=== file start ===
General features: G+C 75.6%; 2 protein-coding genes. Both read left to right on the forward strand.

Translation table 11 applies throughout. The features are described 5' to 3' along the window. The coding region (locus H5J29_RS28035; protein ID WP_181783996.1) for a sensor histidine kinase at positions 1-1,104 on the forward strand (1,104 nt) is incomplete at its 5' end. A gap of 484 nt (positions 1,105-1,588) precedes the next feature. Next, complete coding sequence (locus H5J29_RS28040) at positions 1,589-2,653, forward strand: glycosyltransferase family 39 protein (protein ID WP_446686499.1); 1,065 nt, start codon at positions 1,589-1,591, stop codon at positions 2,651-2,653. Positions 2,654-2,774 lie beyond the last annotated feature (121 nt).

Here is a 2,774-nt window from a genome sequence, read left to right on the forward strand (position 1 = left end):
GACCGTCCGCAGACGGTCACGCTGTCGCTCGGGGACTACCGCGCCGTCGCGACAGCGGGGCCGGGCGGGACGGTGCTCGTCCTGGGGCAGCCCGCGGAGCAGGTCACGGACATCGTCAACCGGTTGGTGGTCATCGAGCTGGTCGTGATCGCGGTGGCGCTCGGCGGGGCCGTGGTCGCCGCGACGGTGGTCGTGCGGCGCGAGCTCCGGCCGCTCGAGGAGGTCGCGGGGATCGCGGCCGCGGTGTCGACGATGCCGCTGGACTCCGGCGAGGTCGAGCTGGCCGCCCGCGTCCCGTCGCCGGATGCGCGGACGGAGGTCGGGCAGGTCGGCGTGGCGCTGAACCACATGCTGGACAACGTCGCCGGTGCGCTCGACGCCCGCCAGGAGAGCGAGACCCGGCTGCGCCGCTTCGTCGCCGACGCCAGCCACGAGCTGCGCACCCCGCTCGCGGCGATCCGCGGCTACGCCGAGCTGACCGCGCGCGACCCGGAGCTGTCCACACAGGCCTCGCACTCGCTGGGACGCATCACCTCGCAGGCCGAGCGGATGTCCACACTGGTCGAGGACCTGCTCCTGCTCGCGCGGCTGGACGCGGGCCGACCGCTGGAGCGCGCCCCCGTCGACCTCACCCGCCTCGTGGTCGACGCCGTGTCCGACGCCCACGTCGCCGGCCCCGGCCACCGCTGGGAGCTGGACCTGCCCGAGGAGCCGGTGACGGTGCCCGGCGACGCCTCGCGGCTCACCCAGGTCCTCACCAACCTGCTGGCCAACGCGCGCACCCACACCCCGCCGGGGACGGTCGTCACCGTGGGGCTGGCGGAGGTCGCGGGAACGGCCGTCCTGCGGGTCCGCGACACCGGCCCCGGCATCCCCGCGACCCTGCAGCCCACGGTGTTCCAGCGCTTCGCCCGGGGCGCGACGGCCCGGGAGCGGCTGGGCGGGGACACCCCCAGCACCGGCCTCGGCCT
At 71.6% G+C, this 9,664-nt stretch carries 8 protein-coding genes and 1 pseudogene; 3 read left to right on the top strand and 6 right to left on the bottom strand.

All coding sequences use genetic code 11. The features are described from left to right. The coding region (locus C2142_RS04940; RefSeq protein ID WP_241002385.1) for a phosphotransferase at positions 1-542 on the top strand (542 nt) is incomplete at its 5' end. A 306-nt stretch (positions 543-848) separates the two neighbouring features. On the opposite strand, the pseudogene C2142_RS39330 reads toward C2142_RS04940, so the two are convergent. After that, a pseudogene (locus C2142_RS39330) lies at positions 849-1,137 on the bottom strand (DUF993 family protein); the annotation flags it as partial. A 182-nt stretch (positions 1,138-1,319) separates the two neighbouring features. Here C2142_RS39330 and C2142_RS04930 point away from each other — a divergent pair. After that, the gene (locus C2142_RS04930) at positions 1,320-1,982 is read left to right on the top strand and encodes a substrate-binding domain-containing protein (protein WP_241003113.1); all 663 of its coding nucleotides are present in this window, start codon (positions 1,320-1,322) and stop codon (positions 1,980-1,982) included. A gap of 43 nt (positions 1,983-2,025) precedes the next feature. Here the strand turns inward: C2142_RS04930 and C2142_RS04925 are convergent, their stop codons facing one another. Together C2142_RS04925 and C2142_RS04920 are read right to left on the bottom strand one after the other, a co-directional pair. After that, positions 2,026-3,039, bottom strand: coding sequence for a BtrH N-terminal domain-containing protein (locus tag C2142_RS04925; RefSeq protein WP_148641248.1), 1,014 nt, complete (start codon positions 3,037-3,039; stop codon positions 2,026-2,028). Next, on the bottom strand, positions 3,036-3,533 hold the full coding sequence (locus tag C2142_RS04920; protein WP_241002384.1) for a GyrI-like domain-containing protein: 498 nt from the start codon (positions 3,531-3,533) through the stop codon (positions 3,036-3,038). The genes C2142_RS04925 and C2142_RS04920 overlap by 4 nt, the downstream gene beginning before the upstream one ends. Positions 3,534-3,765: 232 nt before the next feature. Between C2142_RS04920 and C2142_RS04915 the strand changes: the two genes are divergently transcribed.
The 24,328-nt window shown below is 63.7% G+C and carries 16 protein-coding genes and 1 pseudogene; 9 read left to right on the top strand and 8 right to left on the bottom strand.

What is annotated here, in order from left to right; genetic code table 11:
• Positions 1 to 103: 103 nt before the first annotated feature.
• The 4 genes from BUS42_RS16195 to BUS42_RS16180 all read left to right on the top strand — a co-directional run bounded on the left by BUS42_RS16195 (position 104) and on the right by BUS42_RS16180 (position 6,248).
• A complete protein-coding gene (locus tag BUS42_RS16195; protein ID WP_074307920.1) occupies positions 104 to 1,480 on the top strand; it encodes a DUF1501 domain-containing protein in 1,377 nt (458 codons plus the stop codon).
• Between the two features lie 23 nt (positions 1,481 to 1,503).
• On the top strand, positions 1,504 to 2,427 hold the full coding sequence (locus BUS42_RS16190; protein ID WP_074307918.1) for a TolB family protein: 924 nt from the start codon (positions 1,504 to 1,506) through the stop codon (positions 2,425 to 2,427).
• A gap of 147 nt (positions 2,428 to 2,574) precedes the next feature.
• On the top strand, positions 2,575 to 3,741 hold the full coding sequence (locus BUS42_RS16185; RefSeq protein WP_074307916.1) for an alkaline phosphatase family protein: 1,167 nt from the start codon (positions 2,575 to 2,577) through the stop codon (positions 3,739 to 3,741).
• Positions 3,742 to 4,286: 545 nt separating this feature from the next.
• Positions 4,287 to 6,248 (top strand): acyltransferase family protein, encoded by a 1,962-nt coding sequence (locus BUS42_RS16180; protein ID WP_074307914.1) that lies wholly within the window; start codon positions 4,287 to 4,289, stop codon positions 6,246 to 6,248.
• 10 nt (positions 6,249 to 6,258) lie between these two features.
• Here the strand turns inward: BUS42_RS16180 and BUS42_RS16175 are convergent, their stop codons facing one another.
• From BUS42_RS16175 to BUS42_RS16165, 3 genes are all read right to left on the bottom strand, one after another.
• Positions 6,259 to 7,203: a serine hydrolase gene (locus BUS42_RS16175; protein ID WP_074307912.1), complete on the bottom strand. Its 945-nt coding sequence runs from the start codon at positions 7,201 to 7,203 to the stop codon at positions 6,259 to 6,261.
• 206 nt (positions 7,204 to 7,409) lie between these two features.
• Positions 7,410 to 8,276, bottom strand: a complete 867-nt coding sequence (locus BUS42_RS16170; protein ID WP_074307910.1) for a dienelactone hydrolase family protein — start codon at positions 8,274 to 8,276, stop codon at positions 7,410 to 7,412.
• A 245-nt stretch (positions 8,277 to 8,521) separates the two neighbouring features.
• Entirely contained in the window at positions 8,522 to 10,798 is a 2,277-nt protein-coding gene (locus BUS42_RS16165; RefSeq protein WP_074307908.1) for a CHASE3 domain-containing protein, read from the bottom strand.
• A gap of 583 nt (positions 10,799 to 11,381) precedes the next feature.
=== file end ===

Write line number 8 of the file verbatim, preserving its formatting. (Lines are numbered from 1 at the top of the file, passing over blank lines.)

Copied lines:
What is annotated here, in order from left to right; genetic code table 11: